Sex differences in opinion towards mental illness of secondary school students in Hong Kong

Petrus Y N NG*, Kai Fong Chan

*Corresponding author for this work

Research output: Contribution to journalArticlepeer-review

61 Citations (Scopus)

Abstract

Sex differences in social attitudes have been well documented. Women hold more positive attitudes toward mental illness than men do. This paper reports on the effect of sex differences in a study of secondary school students' opinions about mental illness in Hong Kong. A total of 2,223 secondary school students, drawn by random sample, completed a 45-item questionnaire on Opinion about Mental Illness in Chinese Community (OMICC) with a six-point Likert Scale. Individual items with weak correlations were eliminated, leaving 33 items for analysis (Cronbach's Alpha=.866). Using factor analysis six factors were identified. These include: Benevolence, Separatism, Stereotyping, Restrictiveness, Pessimistic Prediction and Stigmatization. Results showed that girls scored higher regarding benevolence. Boys were found to have more stereotyping, restrictive, pessimistic and stigmatizing attitudes towards mental illness.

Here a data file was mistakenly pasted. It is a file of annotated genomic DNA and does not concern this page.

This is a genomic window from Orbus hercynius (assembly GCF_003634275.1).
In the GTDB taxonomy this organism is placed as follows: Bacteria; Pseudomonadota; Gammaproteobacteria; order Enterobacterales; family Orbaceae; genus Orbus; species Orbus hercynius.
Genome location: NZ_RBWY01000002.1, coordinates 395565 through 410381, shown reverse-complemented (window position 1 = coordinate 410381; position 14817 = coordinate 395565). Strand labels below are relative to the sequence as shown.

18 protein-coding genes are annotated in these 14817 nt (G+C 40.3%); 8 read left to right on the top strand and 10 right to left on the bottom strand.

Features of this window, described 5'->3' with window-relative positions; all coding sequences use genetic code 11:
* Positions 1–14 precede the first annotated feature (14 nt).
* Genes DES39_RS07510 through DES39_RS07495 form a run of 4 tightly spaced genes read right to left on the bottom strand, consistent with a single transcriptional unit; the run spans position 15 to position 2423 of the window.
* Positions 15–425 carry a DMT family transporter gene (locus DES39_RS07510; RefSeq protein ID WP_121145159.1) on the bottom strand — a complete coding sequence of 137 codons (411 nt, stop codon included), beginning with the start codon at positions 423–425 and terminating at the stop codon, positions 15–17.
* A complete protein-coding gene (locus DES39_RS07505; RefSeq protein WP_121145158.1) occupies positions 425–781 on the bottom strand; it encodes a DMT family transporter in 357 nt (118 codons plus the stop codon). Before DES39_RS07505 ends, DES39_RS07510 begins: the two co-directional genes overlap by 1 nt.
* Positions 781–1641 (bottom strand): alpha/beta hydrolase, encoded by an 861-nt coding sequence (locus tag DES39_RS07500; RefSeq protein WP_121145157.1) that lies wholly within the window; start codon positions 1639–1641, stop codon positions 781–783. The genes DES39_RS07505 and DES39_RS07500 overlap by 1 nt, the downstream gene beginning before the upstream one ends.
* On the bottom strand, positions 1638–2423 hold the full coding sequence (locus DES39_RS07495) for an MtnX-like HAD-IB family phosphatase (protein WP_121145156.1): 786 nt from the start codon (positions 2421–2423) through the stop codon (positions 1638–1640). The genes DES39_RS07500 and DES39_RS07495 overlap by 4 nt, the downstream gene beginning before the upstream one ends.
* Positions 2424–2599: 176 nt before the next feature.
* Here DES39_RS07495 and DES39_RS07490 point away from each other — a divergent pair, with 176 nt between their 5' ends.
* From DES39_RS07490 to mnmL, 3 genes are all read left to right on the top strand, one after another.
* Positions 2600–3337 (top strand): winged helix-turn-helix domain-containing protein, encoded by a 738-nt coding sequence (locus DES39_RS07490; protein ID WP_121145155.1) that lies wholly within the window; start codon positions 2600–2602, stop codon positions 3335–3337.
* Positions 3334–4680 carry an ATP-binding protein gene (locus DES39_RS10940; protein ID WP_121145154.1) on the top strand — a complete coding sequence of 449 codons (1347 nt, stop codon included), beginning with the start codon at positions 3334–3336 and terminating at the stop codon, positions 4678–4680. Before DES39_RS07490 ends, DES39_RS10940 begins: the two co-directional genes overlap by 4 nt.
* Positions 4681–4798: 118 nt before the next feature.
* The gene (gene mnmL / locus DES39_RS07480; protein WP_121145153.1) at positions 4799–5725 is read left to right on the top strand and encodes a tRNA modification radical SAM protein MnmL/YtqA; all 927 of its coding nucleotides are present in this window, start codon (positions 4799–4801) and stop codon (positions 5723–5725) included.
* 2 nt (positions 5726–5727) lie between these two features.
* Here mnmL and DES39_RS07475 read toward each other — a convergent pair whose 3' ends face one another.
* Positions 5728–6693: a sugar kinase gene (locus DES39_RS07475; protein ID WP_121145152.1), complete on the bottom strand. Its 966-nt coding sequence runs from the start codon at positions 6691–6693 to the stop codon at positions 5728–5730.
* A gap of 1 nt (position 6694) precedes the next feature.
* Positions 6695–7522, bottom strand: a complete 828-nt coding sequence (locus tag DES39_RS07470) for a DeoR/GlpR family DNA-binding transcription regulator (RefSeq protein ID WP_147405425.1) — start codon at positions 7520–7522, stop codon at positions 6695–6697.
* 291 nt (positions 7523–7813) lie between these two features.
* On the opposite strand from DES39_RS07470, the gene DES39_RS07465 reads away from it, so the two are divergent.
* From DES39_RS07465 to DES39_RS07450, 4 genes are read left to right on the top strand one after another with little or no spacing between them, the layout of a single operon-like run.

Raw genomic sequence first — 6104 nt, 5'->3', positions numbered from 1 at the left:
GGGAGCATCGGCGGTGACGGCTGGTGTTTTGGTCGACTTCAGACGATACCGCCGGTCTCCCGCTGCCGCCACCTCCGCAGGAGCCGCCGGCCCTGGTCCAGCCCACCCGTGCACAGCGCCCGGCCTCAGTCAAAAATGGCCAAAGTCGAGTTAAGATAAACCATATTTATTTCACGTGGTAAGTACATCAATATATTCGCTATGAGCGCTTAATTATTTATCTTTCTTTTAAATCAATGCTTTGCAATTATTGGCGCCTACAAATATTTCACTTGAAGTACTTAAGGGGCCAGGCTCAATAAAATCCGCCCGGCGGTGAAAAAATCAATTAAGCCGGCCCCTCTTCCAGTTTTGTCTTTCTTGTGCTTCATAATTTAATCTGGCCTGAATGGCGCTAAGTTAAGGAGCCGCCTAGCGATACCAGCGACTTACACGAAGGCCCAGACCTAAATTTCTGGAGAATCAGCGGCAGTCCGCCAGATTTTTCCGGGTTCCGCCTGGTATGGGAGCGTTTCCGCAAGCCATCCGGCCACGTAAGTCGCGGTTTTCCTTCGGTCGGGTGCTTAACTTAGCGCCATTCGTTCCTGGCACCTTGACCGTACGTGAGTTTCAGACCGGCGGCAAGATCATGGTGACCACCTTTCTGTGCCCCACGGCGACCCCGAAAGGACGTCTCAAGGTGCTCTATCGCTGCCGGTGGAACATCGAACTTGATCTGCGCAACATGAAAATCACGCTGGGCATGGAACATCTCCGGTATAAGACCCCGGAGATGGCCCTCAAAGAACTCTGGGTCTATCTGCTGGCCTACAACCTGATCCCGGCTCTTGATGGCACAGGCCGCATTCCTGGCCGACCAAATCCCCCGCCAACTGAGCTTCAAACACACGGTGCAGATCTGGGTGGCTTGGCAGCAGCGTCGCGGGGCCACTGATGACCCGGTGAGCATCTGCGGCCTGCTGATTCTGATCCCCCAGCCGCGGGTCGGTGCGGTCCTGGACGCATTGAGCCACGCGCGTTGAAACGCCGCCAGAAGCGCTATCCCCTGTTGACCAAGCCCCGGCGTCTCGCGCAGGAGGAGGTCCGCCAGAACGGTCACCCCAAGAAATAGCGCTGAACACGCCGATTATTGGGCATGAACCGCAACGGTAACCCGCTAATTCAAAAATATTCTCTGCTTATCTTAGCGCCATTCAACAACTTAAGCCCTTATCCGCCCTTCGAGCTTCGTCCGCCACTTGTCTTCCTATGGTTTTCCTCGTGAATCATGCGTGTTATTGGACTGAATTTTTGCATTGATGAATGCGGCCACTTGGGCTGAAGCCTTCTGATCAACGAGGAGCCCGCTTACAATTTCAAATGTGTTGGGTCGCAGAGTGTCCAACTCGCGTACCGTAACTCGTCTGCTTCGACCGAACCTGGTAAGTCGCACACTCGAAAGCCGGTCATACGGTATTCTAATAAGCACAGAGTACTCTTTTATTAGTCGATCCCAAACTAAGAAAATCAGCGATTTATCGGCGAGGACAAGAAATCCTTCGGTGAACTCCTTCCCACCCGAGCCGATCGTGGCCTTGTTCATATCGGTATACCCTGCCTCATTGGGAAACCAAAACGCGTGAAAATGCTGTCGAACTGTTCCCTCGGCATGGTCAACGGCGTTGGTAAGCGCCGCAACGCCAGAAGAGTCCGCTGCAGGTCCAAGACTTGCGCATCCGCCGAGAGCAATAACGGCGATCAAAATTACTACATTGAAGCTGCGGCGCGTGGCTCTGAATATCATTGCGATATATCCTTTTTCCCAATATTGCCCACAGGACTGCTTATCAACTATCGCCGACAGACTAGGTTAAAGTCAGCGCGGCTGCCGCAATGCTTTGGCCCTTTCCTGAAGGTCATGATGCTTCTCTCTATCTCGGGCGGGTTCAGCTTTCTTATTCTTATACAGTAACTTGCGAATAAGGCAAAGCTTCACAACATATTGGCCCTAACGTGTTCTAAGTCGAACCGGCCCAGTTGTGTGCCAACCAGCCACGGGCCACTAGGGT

Original languageEnglish
Pages (from-to)79-88
Number of pages10
JournalInternational Journal of Social Psychiatry
Volume46
Issue number2
DOIs
Publication statusPublished - 2000

Scopus Subject Areas

  • Psychiatry and Mental health

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